Systems Testing and Quality Assurance Techniques
System Testing Without a Specification
Testing without a specification is usually a major challenge to Quality Assurance organizations. QA is unaware that a project is nearing completion and no time is allocated for the unexpected work. The immediate reactions upon being presented with the problem, run the gamut from:
How can I be expected to test without specifications?
What’s the delivery date?
Let’s get started.
Regardless of the response, it is an application that must be tested. Later on we can deal with the issues of defect prevention, the potential value of early QA involvement, and how this happened, but for now we have a requirement to test, which at this point may be the only requirement we have.
With no preplanning on the part of QA, ordinary testing procedures must be preceded by a few documentation tasks that normally would be prerequisites to passing work over to the QA group. What follows is an approach that starts with the receipt of the work to be tested, moves through documentation steps, and then on to various types of testing.
- Create a functional specification
- Size the work effort (writing the specification)
- Provide management with an estimate of time and test coverage
- Review requirements and start managing the project
- Automated testing decision
- Additional preparation
Variations to approach and procedure will occur with every testing project, but there is very little that is unique to a particular job. Therefore, look for the commonality to determine if prior testing materials and plans can be resurrected to facilitate the unexpected work.
Step 1: Create a functional specification
Resist the temptation to just start testing. This approach is fraught with potential disasters. Organization will be the key to successfully completing this project and the best first step is to size the project and determine just what can be expect from this testing exercise. This will, of course, necessitate that you create a specification for the application. Clearly this is work that should have been completed much earlier by someone else, and will require an extraordinary effort to do it now, but it is the first step.
If you are still considering the consequences of starting without writing a specification, consider the consequences:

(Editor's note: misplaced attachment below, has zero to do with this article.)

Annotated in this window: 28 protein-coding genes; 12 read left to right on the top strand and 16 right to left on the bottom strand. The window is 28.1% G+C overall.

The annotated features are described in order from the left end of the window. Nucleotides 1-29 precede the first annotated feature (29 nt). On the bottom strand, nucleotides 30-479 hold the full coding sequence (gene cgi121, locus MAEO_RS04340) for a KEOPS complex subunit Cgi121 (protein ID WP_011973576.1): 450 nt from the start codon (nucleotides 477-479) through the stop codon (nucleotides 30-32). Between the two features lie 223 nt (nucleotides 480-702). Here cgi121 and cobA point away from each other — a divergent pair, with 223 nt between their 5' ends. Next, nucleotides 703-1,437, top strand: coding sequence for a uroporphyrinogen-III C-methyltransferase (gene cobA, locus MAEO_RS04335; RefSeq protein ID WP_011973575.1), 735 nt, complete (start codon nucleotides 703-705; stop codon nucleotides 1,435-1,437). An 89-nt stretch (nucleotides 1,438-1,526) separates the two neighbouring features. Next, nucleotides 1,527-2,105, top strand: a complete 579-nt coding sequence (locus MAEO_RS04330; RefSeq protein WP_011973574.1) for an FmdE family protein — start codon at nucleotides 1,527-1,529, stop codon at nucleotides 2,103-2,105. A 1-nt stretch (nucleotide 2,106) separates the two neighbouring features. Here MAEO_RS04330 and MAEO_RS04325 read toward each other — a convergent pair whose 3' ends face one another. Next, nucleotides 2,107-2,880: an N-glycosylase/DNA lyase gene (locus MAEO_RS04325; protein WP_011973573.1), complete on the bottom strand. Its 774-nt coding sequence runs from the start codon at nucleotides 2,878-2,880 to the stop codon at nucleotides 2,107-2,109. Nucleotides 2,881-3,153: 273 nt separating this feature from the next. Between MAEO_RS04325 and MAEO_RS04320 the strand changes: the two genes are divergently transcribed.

You do not have a clear statement of objectives.
You are uncertain how long the testing project will last (though you may have been given your delivery date as well.)
It is not clear who should be assigned to this project.
It will be extremely difficult to provide any sort of accurate risk assessment beyond the known risks of starting to test with incomplete information.
Automating some, or all, of the tests is probably out of the question.
The long term problems of maintenance and enhancement will be compounded by implementing an undocumented system. Costs associated with all future activities will probably increase exponentially.
We may not know when testing is complete.
If the application to be tested is a simple standalone system the list of concerns is lengthy, but if we are preparing to test in a client server environment it gets much more complicated. Deliver to management a brief explanation of the risks associated with inadequately testing this type of application. It will also be necessary to alert the network group and involve them in testing the communication aspects of the system.
The additional complexity of testing C/S applications suggests that the risk and contingency section of the test plan will be lengthy. (Make certain this information is very close to the top of the plan so that it can not be overlooked in the review.)
“No time to plan, I’m late, I’m late.”
If it is absolutely necessary that you start immediately, at least attempt to answer the following questions:
What are the business objectives of this project?
Who are the customers and what are their expectations?
What are the customer’s experience levels?